The icons 42 are used in conjunction with the status area 38. For example, using a mouse for input, a line that is in use as indicated by the lightly colored circle of the icon may be activated to indicate a party's name by clicking a right mouse button for 5 seconds until another mouse click is actuated or the [ESC] key or icon is actuated. Thus, the user may switch between multiple calls in progress on respective lines.
Using the icons as well as an input device such as a mouse, a user may enter the name or alias or IP address, if known, of a party to be called by either manually entering the name, by using the speeddial feature, or by double clicking on an entry in a directory stored in the memory, such as the memory 16 of the first processing unit 12, where the directory entries may be scrolled using the status area 38 and the down arrow icon 40.
Once a called party is listed in the status area 38 as being active on a line, the user may transfer the called party to another line or a conference line by clicking and dragging the status area 38, which is represented by a reduced icon 46. Dragging the reduced icon 46 to any one of line icons L1-L4 transfers the called party in use to the selected line, and dragging the reduced icon 46 to any one of conference line icons C1-C3 adds the called party to the selected conference call.
Other features may be supported, such as icons 48-52, where icon 48 corresponds to, for example, an ALT-X command to exit the communication facility of a processing unit, and icon 50 corresponds to, for example, an ALT-M command to minimize or maximize the display screen 36 by the output device of the processing unit. Icon 52 corresponds to an OPEN command, which may, for example, correspond to pressing the O key on a keyboard, to expand or contract the display screen 36 to represent the opening and closing of a cellular telephone. An “opened” configuration is shown in FIG. 5, and a “closed” configuration is shown in FIG. 6. In the “opened” configuration, additional features such as output volume (VOL) controls, input microphone (MIC) controls, waveform (WAV) sound controls, etc.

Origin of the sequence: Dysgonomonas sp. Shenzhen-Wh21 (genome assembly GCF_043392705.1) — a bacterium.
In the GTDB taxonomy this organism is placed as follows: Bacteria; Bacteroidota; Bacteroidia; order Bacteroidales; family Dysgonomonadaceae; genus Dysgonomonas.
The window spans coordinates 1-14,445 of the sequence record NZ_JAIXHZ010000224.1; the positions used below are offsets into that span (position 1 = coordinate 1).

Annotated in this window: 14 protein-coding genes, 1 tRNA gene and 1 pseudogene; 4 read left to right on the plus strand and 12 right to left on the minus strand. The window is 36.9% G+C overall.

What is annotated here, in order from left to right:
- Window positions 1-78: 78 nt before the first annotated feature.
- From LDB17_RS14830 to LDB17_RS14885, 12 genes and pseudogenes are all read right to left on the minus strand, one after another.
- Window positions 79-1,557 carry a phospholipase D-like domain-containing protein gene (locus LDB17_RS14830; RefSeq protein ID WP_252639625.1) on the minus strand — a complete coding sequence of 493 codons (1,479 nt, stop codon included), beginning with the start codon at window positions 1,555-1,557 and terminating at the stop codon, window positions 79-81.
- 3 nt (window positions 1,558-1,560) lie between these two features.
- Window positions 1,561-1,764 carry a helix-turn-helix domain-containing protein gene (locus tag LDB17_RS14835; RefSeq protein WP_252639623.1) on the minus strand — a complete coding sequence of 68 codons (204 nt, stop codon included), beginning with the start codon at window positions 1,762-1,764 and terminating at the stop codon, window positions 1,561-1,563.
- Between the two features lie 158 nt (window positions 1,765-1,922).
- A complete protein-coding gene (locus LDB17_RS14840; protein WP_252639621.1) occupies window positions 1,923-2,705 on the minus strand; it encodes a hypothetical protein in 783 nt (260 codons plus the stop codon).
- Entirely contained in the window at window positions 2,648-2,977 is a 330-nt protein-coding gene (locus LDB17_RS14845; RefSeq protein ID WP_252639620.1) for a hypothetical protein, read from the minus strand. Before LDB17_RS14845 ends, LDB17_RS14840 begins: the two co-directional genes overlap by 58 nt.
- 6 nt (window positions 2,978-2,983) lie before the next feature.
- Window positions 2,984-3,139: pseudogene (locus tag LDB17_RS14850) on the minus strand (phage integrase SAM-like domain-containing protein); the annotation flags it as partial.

The use of display screens such as those shown in FIGS. 5-6 provided flexibility in implementing various features available to the user. It is to be understood that additional features such as those known in the art may be supported by the processing units 12, 22.
Alternatively, it is to be understood that one skilled in the art may implement the processing units 12, 22 to have the features of the display screens in FIGS. 5-6 in hardware; i.e. a wired telephone or wireless cellular telephone may include various keys, LEDs, liquid crystal displays (LCDs), and touchscreen actuators corresponding to the icons and features shown in FIGS. 5-6. In addition, a PC may have the keys of a keyboard and mouse mapped to the icons and features shown in FIGS. 5-6.
Referring to FIG. 7, the disclosed point-to-point Internet protocol and system 10 is initiated at a first processing unit 12 for point-to-point Internet communications by starting the point-to-point Internet protocols in step 54; initiating the primary point-to-point Internet protocol in step 56 by sending a query from the first processing unit 12 to the connection server 26; determining if the connection server 26 is operative to perform the point-to-point Internet protocol in step 58 by receiving, at the first processing unit 12, an on-line status signal from the connection server 26, which may include the IP address of the callee or a “Callee Off-Line” message; performing the primary point-to-point Internet protocol in step 60, which may include receiving, at the first processing unit 12, the IP address of the callee if the callee is active and on-line; and initiating and performing the secondary point-to-point Internet protocol in step 62 if the called party is not active and/or on-line.